87% of Jewish Israelis Celebrate Yom HaAtzmaut as a Holiday, 68% of Arab Israelis Do Not
Majority of Israeli Jews Support Reducing Gov't Support for Institutions Which Mark Israeli Independence Day as the "Nakba"
In honor of the upcoming celebration of Israeli Independence Day, the Israel Democracy Institute (IDI) carried out a mini-survey of Israeli public opinion on Yom HaAtzmaut, government support to institutions that mark Independence Day as the "Nakba," and public support for candidates in the Israeli presidential elections.
Yom HaAtzmaut (Israeli Independence Day) as a Holiday
- Among Jewish Israelis:
- 87% of Jewish Israelis consider Yom HaAtzmaut a holiday, while 12% do not.
- By age, 69% of 18-24 year olds, 77% of 25-34 year olds, 87% of 35-44 year olds, 96% of 45-54 year olds, 95% of 55-64 year olds, and 95% of 65+ year olds consider Yom HaAtzmaut a holiday.
- By religiosity, 35% of the ultra-Orthodox, 94% of the religious, 90% of traditional-religious, 97% of traditional-non-religious, and 93% of secular consider Yom HaAtzmaut a holiday.
- By self-identification on the security-foreign policy spectrum, 79% of the right, 88% of the moderate right, 94% of the center, 95% of the moderate left, and 95% of the left consider Yom HaAtzmaut a holiday.
- Among Arab Israelis, 68% do not consider Yom HaAtzmaut a holiday, while 24% do.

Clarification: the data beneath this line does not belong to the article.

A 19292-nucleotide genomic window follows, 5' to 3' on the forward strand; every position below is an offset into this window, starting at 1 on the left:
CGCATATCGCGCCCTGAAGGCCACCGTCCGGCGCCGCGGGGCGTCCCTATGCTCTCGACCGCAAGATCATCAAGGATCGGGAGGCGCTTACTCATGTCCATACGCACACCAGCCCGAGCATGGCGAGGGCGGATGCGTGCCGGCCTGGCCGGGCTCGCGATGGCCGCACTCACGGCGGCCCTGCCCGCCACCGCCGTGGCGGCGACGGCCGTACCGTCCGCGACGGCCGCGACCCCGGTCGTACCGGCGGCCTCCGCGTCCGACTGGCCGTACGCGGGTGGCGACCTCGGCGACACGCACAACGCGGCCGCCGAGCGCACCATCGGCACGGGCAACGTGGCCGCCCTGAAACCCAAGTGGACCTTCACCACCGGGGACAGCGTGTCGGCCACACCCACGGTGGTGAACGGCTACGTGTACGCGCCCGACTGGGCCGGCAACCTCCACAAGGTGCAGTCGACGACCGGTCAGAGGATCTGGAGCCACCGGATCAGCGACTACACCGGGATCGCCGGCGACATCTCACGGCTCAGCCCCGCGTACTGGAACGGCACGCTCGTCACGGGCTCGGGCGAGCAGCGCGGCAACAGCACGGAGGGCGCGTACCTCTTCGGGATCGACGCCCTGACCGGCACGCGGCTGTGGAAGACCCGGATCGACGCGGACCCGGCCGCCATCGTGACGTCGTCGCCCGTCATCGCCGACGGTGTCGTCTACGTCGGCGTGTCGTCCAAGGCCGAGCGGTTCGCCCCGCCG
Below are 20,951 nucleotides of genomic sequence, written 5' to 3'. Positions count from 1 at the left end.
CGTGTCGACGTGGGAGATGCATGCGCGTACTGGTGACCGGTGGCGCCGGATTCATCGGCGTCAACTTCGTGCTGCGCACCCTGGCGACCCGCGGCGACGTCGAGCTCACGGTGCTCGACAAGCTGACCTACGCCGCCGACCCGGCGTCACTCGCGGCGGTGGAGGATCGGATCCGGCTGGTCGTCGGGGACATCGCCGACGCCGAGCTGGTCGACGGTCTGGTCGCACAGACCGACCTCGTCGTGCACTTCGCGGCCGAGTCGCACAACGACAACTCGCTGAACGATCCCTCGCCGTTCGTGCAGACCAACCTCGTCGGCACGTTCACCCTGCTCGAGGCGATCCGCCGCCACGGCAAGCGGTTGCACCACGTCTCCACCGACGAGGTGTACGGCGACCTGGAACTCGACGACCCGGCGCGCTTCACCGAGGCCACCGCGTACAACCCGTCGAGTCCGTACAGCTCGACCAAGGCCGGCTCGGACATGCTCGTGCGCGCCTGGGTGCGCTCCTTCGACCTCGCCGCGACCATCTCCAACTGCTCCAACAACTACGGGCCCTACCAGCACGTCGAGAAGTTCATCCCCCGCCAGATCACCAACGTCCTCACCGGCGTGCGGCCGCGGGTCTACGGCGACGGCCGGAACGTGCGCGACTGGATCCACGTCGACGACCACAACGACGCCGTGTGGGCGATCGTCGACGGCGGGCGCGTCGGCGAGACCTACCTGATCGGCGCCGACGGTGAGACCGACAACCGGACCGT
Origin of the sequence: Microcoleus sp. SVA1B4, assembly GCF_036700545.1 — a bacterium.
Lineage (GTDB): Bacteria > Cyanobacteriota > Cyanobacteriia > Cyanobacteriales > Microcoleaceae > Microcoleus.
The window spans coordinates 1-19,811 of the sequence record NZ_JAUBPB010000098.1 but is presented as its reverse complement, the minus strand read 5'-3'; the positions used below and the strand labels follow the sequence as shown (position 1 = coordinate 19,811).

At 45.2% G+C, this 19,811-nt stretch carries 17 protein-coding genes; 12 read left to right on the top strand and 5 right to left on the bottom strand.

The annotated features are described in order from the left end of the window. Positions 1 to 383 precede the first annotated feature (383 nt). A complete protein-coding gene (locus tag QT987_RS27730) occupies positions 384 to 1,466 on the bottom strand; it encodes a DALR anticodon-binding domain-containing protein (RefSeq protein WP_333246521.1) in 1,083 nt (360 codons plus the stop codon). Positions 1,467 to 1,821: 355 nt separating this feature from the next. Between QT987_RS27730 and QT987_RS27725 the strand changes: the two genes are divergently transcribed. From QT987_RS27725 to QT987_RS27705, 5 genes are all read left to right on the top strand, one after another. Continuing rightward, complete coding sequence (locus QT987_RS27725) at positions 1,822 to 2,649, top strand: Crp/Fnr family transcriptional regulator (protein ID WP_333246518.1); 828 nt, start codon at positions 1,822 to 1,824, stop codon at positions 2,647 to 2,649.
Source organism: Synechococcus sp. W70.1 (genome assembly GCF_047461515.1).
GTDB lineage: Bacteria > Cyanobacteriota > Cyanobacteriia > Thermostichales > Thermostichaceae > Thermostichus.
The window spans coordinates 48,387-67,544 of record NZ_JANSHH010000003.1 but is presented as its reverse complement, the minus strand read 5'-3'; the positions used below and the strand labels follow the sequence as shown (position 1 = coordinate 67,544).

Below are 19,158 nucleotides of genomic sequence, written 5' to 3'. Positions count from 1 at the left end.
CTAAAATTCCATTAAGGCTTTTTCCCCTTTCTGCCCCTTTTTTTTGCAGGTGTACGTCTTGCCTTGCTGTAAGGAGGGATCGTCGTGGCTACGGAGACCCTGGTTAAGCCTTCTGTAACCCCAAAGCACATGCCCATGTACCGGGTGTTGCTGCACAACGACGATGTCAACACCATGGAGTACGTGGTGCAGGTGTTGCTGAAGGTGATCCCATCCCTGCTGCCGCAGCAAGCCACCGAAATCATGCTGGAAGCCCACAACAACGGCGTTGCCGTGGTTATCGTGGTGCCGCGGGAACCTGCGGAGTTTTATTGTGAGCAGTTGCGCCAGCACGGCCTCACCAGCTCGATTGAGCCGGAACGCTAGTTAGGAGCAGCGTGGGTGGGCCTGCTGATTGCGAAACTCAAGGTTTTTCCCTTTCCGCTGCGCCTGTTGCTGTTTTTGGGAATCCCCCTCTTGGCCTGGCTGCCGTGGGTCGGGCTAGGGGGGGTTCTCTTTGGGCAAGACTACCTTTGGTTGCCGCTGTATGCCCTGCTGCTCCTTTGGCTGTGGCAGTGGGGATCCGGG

Reducing Government Support for Institutions that Mark the "Nakba"
- 58% of Israeli Jews would support a law that would give the Minister of Finance the authority to reduce government financial support to institutions that mark Yom HaAtzmaut as the "Nakba" (catastrophe). 33% of Israeli Jews do not support this law.
- By self-identification on the security-foreign policy spectrum, 57% of the right, 70% of the moderate right, 62% of the center, 41% of the moderate left, and 19% of the left would support the law.
Preferred Presidential Candidate
- Among Israeli Jews, the candidate with the most support was Reuven Rivlin (32%) followed by Dan Shechtman (13%), Benjamin "Fouad" Ben-Eliezer (10%), Dalia Dorner (8%), and Meir Sheetrit (7%). 30% of respondents either did not know or refused to answer.
About the Survey
This survey, conducted on April 28–29, 2014, included 600 respondents who constitute a representative sample of the adult population of Israel. The measurement error for a sample of this size is ±4.1%.